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How I Found Happiness In An Unlikely Place: Sobriety

For years, I had been drunk around the clock.

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illustration of woman feeling at peace surrounded by shattered glassware
Sonia Pulido
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The first time I drank, I blacked out.

Alcohol burned on the way down in a way that would cause most to shutter, but not me. I felt warm, loved and truly at peace for the first time (maybe) ever. My friends and I passed the bottle around as we got sillier and louder. My memory of the night’s events quickly faded.

When I woke up the next morning, Catholic guilt set in. My mom is going to know I got drunk, I thought. My head hurt and I remembered very little of the previous night. The hangover was painful. The blackout was scary. The guilt was heavy. Yet there I sat, planning my next drink. I couldn’t wait to do it again.

My life changed forever with that first sip. Alcohol provided me with something I had been chasing for years. It made me feel alive and important, confident and fun, and most importantly, it quieted all the noise and chatter in my mind. From that moment on, every minute of every day, alcohol consumed my thoughts. I was constantly planning my next drink. Things I used to enjoy, like sports and going to dances sober, were no longer fun.

When I turned 21, I rejoiced because I could drink legally. When I got married and had a full-time job, a glass of wine became sophisticated and socially acceptable. And when I could no longer wait until 5 p.m., I joked about my lunchtime chardonnay as if I were a free-spirited hippie living her dream. Eventually, my lunchtime chardonnay turned into a morning nip of vodka — or two, sometimes three.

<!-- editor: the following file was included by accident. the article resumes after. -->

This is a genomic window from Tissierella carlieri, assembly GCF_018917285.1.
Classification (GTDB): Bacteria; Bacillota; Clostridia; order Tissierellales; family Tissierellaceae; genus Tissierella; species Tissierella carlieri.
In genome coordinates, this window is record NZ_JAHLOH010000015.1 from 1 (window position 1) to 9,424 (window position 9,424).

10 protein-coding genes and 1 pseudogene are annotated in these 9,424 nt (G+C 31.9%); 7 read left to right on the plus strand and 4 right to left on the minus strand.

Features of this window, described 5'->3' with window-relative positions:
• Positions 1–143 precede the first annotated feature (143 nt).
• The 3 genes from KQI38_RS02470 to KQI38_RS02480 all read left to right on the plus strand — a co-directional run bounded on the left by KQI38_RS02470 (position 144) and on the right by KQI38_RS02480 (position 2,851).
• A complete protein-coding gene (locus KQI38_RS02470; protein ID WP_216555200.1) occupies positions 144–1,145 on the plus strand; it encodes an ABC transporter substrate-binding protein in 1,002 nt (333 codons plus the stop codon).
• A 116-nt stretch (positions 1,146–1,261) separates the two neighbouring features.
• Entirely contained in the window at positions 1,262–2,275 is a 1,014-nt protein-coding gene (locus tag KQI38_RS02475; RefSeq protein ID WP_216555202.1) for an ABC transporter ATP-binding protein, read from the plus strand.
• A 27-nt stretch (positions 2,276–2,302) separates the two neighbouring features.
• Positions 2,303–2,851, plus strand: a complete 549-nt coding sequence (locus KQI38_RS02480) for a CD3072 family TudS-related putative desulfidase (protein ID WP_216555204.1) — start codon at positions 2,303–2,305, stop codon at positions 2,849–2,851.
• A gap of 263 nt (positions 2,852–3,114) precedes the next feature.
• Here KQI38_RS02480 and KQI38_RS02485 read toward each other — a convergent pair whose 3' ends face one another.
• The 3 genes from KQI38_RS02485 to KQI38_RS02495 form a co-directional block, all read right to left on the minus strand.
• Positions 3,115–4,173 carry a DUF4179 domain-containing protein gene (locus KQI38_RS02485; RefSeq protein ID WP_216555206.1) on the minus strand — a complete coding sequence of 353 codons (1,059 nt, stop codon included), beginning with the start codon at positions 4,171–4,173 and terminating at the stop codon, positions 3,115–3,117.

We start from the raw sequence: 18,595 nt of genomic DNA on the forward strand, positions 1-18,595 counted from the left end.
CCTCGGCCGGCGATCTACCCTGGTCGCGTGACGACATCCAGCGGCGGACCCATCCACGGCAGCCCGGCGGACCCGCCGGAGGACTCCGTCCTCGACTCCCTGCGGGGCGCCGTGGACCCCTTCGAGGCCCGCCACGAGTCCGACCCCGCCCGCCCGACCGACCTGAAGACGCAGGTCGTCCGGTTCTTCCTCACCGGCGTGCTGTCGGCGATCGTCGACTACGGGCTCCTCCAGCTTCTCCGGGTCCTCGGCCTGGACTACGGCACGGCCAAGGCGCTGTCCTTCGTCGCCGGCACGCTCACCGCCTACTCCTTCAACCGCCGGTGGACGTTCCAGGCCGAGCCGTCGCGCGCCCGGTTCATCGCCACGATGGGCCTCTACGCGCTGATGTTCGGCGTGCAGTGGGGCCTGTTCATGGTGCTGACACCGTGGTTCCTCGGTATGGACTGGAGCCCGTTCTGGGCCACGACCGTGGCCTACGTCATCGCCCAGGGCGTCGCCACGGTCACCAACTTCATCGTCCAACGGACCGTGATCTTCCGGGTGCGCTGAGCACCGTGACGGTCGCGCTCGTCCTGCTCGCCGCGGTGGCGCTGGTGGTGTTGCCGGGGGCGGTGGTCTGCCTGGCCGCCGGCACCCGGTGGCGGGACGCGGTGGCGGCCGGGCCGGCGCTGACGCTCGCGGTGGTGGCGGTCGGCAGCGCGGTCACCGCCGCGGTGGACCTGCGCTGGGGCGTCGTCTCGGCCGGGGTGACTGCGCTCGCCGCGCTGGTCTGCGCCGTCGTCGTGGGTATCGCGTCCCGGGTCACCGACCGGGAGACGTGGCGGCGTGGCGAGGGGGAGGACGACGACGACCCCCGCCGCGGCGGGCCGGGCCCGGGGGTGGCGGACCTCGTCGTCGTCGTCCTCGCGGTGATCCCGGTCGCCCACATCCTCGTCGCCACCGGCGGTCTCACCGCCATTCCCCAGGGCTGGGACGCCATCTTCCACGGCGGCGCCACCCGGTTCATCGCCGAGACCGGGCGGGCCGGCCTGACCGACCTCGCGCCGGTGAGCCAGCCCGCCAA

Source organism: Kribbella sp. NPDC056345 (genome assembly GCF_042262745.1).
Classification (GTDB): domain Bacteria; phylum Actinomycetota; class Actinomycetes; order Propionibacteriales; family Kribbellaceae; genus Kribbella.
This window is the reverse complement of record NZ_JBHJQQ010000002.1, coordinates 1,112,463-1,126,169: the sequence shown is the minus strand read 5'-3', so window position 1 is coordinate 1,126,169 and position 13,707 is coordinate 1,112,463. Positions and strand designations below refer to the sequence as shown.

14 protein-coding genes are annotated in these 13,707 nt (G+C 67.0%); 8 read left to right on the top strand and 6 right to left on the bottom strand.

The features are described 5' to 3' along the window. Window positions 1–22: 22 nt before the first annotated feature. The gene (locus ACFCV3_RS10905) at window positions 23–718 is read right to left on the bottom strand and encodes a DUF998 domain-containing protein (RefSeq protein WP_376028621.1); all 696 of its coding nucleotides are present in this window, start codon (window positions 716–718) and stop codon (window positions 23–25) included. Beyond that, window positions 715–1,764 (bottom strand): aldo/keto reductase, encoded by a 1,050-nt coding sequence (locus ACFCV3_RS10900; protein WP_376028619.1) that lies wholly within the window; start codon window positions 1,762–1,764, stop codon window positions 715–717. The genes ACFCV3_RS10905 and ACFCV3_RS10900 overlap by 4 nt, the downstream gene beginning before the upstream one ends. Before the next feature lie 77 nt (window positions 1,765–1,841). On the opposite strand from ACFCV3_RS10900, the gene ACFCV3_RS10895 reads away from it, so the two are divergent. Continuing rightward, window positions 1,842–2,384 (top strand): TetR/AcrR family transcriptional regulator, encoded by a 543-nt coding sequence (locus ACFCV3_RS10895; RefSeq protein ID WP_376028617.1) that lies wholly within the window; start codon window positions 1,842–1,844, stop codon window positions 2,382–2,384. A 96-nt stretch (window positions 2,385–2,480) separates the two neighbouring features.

I finally got what I had always wanted: I was drunk around the clock. I didn’t have to be anxious ever. I never had to feel any negative emotions. I drank before job interviews and dates and even in the sauna at the gym. When life got hard, I drank it away. I was numb and spiritually bankrupt. There was no substance to me. No growth. No deep human connection. It was me and vodka against the world. And the world won.

I ended my drinking career the same way it began: blacked out on vodka. Except this time, I wasn’t with friends. I was all alone. I lost everything — my job, my kids, my license. I spent decades chasing a life that felt good all the time, and it left me with nothing and no one.

Eventually, I was ready to start anew.

Detox. Rehab. Years of hard work to heal the self-hate, guilt and shame. Secret trips to bathrooms in random places like work and church and the gas station where I’d kneel down and beg God to keep me away from a drink. Phone calls with other alcoholics five or six times a day, sitting in discomfort and resisting the urge to numb the pain. Days turned to weeks. Weeks to months.

Today, I can proudly say that I have been sober for 10 beautiful years.

Some would look at my life and say, “She doesn’t have much.” My bank account currently hovers around $330. I’m unemployed, there is no husband, nor is there a big house or fancy car.

I guess I don’t have much when it comes to external things. But internally, I have it all: I am sober. I have my health, three amazing kids and a faith that is stronger than I could have ever imagined. I have sat with loud thoughts and learned how to quiet them with prayer, exercise and a simple help me. I have the wisdom to know that I must start every day with gratitude and say sorry when I am wrong. I know that if I look for the good and beauty in every moment and everybody, I will find it. And today, I can look in the mirror and say, “Damn, girl, I love you and I am proud of you!”

What more could a girlfriend ask for?

For more information on how to live a happier life, go here.
Have any of you quit drinking? How did it go? Let us know in the comments below.

Follow Article Topics: Health